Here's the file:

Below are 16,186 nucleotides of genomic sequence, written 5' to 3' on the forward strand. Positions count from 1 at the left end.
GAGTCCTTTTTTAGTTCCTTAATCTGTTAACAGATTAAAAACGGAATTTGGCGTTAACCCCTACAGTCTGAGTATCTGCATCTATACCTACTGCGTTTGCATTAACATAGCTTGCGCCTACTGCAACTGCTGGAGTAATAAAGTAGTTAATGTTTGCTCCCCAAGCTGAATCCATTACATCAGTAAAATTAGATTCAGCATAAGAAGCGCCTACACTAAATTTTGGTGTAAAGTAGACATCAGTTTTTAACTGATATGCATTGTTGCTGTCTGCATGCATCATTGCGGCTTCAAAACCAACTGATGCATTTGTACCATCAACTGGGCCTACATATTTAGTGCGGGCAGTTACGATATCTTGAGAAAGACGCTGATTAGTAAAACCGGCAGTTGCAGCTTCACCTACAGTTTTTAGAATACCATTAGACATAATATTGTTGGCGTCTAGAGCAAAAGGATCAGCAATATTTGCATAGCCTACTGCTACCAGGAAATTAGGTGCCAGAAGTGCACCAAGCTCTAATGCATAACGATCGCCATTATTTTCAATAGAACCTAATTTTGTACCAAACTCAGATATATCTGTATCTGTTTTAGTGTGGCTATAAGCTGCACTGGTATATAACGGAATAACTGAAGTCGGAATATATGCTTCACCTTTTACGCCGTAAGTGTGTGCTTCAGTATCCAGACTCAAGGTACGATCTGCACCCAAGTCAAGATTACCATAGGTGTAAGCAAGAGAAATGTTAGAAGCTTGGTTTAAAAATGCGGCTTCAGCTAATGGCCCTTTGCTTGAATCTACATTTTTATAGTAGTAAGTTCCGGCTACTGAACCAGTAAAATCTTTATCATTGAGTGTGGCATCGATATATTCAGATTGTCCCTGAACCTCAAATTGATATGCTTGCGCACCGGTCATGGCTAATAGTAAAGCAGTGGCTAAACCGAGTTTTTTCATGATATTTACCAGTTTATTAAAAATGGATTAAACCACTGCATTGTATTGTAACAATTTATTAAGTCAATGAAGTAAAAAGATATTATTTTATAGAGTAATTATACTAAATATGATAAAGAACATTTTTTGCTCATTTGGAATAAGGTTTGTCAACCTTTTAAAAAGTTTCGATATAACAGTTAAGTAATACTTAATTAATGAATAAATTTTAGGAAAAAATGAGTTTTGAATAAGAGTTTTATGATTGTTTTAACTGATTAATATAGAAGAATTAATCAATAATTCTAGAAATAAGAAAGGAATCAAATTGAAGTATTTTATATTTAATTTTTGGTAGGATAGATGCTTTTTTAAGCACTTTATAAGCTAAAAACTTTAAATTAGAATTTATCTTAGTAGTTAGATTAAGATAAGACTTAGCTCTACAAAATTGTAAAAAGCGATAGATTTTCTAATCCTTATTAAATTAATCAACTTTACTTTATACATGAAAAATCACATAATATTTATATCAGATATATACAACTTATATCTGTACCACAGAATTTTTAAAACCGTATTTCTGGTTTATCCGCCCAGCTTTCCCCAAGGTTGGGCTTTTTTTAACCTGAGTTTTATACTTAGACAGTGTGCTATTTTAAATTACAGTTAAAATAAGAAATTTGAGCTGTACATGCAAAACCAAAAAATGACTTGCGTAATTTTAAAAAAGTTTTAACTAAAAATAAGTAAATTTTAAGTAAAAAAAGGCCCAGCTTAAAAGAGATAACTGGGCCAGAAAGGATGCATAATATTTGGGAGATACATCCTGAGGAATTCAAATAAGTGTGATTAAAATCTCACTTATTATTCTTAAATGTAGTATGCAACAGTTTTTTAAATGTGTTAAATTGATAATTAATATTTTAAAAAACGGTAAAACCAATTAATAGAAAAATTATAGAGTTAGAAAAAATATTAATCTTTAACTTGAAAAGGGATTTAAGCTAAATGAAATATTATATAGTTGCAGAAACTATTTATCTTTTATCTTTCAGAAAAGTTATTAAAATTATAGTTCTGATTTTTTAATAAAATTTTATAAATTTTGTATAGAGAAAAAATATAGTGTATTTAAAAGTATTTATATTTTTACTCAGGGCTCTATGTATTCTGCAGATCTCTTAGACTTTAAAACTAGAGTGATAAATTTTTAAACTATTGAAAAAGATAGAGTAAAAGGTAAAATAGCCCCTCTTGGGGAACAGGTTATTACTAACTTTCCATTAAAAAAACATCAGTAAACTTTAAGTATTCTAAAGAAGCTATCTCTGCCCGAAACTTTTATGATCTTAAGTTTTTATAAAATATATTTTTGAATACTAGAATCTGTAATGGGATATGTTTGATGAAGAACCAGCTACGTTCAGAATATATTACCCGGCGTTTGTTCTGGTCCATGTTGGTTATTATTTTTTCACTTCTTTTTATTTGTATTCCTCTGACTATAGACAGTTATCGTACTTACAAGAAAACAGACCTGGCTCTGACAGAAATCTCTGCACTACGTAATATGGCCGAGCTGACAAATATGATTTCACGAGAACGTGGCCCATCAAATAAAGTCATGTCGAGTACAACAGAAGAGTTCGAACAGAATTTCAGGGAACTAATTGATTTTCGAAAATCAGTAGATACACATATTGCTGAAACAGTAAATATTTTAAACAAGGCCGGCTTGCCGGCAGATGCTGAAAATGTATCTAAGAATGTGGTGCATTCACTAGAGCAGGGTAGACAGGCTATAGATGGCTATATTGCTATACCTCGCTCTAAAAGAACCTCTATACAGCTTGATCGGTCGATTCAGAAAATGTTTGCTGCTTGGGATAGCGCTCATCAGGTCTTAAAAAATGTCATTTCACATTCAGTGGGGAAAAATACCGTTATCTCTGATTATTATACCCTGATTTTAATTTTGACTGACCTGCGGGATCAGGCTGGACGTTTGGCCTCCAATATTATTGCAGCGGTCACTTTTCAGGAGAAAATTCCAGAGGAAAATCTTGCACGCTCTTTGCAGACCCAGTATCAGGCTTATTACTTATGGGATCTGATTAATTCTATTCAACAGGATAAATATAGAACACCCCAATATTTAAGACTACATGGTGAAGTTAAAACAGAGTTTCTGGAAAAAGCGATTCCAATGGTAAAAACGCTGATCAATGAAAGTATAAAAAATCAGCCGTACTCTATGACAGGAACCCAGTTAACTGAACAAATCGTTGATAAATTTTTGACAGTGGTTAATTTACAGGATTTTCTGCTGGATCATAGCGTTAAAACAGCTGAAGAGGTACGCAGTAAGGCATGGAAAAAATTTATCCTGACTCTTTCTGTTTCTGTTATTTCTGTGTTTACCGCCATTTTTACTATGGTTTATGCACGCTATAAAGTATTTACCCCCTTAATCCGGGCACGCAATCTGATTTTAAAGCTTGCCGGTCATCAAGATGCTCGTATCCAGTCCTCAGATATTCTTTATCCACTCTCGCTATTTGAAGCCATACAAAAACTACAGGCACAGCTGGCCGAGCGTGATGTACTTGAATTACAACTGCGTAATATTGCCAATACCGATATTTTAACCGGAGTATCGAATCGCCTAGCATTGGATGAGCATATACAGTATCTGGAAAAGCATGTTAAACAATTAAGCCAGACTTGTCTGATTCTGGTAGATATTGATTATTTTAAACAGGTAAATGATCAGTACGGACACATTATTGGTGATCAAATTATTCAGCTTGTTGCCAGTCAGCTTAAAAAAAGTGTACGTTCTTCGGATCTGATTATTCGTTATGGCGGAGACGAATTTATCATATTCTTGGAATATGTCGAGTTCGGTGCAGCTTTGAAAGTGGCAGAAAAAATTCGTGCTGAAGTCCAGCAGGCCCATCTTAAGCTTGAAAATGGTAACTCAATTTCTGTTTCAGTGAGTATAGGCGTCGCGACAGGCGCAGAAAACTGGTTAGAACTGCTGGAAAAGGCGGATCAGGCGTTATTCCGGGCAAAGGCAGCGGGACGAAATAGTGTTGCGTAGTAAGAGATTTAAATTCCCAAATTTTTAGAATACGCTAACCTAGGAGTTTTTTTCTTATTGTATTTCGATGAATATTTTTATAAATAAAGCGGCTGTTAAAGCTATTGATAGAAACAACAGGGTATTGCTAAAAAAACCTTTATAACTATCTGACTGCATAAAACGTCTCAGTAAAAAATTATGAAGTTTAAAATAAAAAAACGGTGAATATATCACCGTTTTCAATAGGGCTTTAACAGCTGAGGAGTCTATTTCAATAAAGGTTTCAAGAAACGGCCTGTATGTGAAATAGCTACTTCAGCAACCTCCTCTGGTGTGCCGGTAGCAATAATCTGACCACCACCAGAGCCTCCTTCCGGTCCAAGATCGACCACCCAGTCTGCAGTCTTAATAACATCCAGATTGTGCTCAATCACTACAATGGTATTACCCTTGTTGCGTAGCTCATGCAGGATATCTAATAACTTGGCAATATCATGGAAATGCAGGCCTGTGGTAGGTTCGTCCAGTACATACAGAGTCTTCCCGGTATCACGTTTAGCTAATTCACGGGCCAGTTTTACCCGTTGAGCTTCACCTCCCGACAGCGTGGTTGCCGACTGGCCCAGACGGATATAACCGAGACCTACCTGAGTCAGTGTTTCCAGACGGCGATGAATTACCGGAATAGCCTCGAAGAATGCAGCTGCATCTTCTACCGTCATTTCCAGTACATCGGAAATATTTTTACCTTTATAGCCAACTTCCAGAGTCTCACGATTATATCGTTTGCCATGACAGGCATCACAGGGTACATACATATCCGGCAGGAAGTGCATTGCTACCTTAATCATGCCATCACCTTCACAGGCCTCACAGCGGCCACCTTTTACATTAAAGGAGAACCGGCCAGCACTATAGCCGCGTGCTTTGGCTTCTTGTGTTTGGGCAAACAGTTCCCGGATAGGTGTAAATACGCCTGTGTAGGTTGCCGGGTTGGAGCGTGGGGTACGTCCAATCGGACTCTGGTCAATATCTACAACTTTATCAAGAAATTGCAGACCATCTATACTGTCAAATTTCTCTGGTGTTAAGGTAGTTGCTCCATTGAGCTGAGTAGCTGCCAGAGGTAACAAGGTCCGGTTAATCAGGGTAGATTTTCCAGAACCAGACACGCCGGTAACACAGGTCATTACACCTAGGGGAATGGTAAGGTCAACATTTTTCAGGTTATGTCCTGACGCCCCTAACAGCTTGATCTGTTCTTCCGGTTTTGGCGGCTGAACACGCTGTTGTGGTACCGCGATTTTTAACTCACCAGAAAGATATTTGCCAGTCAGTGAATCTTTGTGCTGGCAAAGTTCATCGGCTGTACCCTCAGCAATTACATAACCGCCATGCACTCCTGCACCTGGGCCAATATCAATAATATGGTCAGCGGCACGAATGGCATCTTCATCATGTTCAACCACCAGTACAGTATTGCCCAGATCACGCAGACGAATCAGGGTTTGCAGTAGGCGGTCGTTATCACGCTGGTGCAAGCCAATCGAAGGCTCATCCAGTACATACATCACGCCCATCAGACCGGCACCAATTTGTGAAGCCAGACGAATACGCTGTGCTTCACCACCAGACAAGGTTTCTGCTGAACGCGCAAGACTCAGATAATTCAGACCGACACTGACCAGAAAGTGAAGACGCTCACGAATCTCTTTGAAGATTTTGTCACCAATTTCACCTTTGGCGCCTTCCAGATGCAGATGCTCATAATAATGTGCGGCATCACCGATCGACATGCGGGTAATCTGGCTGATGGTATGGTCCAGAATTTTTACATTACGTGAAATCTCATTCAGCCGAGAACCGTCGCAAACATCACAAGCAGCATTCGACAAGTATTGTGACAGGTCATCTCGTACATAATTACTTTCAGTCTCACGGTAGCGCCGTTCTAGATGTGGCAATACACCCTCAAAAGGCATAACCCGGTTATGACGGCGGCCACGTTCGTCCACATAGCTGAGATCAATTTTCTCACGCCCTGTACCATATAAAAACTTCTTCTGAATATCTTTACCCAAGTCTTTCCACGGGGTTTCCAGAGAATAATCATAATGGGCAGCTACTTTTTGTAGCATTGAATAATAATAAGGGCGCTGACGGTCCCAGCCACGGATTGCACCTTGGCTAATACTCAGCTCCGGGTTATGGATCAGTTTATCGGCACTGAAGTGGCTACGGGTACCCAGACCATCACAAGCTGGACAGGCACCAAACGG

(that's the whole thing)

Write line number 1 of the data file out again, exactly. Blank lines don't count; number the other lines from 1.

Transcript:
Below are 16,186 nucleotides of genomic sequence, written 5' to 3' on the forward strand. Positions count from 1 at the left end.